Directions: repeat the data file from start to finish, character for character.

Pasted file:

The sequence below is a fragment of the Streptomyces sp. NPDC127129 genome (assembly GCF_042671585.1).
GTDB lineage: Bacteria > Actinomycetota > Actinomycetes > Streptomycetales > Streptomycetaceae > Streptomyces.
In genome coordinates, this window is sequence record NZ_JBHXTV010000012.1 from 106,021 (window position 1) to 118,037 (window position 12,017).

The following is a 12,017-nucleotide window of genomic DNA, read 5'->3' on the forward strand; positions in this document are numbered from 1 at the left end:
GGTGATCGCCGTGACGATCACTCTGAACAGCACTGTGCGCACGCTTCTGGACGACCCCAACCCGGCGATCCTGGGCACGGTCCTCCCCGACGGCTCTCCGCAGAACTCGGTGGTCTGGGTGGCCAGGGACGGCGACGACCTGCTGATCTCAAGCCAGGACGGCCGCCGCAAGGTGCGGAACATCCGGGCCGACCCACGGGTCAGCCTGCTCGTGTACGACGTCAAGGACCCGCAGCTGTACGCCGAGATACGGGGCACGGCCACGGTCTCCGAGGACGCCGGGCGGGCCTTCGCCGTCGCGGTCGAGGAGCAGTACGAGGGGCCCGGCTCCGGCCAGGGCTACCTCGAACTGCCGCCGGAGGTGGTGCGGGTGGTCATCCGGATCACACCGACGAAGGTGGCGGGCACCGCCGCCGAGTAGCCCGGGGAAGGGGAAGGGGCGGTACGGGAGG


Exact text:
The sequence below is a fragment of the Streptomyces sp. NPDC127129 genome (assembly GCF_042671585.1).
GTDB lineage: Bacteria > Actinomycetota > Actinomycetes > Streptomycetales > Streptomycetaceae > Streptomyces.
In genome coordinates, this window is sequence record NZ_JBHXTV010000012.1 from 106,021 (window position 1) to 118,037 (window position 12,017).

The following is a 12,017-nucleotide window of genomic DNA, read 5'->3' on the forward strand; positions in this document are numbered from 1 at the left end:
GGTGATCGCCGTGACGATCACTCTGAACAGCACTGTGCGCACGCTTCTGGACGACCCCAACCCGGCGATCCTGGGCACGGTCCTCCCCGACGGCTCTCCGCAGAACTCGGTGGTCTGGGTGGCCAGGGACGGCGACGACCTGCTGATCTCAAGCCAGGACGGCCGCCGCAAGGTGCGGAACATCCGGGCCGACCCACGGGTCAGCCTGCTCGTGTACGACGTCAAGGACCCGCAGCTGTACGCCGAGATACGGGGCACGGCCACGGTCTCCGAGGACGCCGGGCGGGCCTTCGCCGTCGCGGTCGAGGAGCAGTACGAGGGGCCCGGCTCCGGCCAGGGCTACCTCGAACTGCCGCCGGAGGTGGTGCGGGTGGTCATCCGGATCACACCGACGAAGGTGGCGGGCACCGCCGCCGAGTAGCCCGGGGAAGGGGAAGGGGCGGTACGGGAGG